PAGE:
Portal:Ice hockey

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Ice hockey, referred to simply as hockey in Canada, the United States, and most of Europe including Finland, Sweden, Russia and the Czech Republic, is a team sport played on ice. It is one of the world's fastest sports, with players on skates capable of going high speeds on natural or artificial ice surfaces. Though played on six continents, ice hockey, as a participatory and as a spectator sport, is most popular in nations in which the climate is sufficiently cold as to permit natural, long-term seasonal ice cover; Canada, the Czech Republic, Finland, Slovakia, Sweden, Russia, and the United States have dominated international competition, claiming 47 of the 48 gold and silver medals awarded in the men's and women's competitions at the Olympic Winter Games.

Ice hockey is one of the four major North American professional sports, represented at the highest level by the National Hockey League. It is the official national winter sport of Canada, where seven of the 32 NHL franchises are based; Canadian-born players, though, outnumber American-born players in the NHL by a factor of three (30 per cent, additionally, come from outside North America).

The sport is played on a hockey rink. During normal play, there are six players, five positional players and one goaltender, per team on the ice at any time, each of whom is on ice skates. The objective of the game is to score goals by shooting a hard vulcanized rubber disc, the puck, into the opponent's goal net, with the goal nets placed at opposite ends of the rink. The players may control the puck using a long stick with a blade that is commonly curved at one end. Players may also generally redirect the puck with any part of their bodies, but the kicking of the puck into the goal is prohibited.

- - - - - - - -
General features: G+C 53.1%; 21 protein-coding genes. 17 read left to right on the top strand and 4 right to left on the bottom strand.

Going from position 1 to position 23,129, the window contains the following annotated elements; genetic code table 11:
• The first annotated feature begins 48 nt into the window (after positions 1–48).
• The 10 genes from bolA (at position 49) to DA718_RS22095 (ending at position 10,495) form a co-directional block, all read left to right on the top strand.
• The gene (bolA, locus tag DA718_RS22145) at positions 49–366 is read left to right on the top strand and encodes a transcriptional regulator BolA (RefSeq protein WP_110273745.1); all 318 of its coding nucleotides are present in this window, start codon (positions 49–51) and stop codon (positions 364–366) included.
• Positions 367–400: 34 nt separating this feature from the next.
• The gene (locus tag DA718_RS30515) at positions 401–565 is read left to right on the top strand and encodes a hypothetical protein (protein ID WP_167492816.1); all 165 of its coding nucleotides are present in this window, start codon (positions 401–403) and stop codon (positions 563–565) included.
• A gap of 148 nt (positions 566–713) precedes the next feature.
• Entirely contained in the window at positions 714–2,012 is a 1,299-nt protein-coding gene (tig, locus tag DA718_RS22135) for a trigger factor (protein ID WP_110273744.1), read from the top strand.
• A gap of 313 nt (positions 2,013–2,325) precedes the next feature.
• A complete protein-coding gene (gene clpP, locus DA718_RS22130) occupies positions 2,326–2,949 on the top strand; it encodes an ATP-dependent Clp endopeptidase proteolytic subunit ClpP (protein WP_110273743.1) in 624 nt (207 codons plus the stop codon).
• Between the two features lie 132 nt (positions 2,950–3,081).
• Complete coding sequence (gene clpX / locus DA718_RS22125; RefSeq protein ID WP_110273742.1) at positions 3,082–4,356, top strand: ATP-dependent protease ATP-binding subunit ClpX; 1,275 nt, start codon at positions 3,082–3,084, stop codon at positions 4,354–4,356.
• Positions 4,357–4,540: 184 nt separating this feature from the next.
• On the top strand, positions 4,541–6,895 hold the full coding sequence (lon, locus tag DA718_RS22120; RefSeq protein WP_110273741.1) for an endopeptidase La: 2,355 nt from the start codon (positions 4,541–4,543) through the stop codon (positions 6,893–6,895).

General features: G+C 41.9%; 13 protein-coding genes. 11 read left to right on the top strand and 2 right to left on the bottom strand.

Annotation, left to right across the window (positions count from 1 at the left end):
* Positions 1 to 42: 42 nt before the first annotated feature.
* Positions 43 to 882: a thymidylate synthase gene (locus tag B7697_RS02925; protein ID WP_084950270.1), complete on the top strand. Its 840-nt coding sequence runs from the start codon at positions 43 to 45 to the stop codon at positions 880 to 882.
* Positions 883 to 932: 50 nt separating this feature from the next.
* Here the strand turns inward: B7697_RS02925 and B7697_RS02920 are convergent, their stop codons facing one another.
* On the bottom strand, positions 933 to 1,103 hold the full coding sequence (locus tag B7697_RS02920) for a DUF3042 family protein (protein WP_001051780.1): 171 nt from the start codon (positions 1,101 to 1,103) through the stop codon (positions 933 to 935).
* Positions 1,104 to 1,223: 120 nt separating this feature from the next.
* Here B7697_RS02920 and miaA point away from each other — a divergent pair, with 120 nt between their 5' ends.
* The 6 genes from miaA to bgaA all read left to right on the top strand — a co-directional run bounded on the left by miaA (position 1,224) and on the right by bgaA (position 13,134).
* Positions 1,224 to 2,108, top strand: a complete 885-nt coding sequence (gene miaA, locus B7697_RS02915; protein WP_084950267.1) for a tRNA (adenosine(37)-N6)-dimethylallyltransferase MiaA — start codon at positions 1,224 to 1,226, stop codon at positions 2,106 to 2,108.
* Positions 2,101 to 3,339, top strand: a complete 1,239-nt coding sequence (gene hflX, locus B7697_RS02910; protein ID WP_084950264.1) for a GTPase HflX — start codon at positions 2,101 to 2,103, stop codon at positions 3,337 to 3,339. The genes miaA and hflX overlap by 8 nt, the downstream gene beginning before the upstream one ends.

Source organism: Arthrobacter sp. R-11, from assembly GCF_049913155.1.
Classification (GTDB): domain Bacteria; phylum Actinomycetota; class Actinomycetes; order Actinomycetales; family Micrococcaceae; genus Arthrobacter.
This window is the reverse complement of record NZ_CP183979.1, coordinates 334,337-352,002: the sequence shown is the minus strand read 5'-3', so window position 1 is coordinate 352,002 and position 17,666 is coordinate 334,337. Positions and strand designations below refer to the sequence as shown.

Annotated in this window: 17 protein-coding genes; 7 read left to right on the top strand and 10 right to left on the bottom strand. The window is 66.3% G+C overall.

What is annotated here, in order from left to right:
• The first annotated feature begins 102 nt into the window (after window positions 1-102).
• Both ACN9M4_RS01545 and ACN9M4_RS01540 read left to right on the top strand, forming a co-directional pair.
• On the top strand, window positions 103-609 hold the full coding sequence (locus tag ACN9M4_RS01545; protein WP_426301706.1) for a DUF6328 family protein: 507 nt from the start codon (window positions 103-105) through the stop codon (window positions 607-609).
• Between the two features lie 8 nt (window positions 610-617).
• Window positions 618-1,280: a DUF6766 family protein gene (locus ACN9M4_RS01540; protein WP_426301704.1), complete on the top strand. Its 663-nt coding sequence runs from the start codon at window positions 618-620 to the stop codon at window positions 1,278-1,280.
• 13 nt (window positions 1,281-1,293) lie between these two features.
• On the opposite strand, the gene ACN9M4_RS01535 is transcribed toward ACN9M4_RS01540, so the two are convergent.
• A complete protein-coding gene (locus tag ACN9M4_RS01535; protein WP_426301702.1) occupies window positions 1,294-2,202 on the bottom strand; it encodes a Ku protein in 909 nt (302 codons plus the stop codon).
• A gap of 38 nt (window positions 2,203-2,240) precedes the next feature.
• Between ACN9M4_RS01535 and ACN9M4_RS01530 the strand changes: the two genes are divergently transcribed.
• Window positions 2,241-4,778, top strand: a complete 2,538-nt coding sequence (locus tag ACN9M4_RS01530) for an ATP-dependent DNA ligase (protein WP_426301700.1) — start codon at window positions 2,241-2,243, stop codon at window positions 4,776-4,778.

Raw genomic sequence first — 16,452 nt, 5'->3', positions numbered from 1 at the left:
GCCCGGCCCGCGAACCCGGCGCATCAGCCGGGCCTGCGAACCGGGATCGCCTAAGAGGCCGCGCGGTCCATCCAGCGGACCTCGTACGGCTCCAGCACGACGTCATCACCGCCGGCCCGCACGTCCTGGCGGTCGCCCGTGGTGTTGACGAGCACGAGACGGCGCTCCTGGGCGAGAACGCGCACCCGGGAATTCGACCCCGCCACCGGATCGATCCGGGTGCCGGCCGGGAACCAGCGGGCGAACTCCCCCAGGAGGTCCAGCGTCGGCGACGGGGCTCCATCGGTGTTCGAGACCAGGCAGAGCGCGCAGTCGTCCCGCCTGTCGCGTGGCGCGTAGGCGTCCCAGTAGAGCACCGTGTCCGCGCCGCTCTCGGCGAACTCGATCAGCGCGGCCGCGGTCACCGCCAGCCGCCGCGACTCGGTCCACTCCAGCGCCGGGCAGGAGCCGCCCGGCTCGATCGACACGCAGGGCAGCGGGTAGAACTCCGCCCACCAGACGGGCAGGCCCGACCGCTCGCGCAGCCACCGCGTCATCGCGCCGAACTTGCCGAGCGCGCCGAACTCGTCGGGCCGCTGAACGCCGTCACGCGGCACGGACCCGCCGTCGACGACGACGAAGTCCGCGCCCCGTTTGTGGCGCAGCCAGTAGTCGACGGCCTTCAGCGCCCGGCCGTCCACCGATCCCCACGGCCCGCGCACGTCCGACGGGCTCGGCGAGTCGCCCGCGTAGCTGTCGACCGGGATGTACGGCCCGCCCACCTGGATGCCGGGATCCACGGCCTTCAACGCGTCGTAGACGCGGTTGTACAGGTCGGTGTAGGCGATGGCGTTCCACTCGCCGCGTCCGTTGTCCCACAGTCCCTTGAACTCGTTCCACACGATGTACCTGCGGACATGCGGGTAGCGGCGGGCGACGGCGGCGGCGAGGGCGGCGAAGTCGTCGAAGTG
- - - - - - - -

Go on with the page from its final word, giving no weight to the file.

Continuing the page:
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A fight during junior ice hockey game

Fighting in ice hockey is an established aspect of the sport with a long history involving many levels of amateur and professional play and including some notable individual fights. Although a target of criticism, it is a considerable draw for the sport and is for many fans the primary reason to attend games. Fighting is usually the role of one or more enforcers on a given hockey team and is governed by a complex system of unwritten rules that players, coaches, officials, and the media refer to as "the code". Some fights are spontaneous and others are premeditated by the participants. While officials tolerate fighting during hockey games, they impose a variety of penalties on players who engage in fights. Broadly speaking, fighting exists in organized ice hockey to protect star players, who are generally discouraged by their coaches from fighting because of fear of injury, to deter opposing players from overly rough play, and to create a sense of solidarity among teammates. (more...)

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Christoph Schubert scores on Martin Brodeur
Credit: Flickr

Christoph Schubert of the Ottawa Senators beats the New Jersey Devils' Martin Brodeur in a regular-season game on January 6, 2007. Ottawa and New Jersey met in the playoffs, in the conference semifinals. Ottawa won the series 4–1.

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Zdeno Chara

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